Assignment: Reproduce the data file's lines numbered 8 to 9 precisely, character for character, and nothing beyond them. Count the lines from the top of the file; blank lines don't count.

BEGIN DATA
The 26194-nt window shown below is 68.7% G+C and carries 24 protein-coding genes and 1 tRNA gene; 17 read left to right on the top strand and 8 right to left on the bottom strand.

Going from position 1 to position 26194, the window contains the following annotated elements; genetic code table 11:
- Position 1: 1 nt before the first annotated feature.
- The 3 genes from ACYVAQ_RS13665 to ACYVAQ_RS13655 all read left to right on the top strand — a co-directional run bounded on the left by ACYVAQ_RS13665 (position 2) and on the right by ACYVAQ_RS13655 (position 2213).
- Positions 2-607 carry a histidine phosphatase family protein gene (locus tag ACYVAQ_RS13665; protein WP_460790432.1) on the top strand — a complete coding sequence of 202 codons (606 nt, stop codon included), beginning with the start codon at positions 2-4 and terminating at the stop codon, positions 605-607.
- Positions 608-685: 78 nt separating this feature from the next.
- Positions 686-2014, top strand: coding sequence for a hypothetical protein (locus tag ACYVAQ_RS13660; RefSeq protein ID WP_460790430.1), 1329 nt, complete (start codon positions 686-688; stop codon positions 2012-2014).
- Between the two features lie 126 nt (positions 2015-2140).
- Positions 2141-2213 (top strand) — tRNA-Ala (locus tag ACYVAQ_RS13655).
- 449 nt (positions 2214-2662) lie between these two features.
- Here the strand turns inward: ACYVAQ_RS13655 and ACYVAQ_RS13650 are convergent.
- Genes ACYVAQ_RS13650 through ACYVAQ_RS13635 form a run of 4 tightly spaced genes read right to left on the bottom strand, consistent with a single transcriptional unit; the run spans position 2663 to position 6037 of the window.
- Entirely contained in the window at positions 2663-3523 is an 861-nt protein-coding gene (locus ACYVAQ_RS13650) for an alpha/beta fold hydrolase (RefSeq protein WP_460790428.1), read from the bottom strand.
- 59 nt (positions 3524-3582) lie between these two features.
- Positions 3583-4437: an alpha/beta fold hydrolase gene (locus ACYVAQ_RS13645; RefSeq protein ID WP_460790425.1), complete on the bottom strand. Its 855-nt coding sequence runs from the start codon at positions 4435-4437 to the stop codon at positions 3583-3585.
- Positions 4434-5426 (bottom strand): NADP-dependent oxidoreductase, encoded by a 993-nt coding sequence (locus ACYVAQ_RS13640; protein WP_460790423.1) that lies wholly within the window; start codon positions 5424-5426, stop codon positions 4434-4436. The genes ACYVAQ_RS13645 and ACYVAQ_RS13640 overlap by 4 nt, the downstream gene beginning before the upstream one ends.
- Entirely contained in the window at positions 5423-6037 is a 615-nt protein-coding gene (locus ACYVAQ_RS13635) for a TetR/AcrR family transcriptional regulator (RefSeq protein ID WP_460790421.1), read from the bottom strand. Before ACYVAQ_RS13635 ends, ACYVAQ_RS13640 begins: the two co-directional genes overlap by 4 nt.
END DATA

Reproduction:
- Between the two features lie 126 nt (positions 2015-2140).
- Positions 2141-2213 (top strand) — tRNA-Ala (locus tag ACYVAQ_RS13655).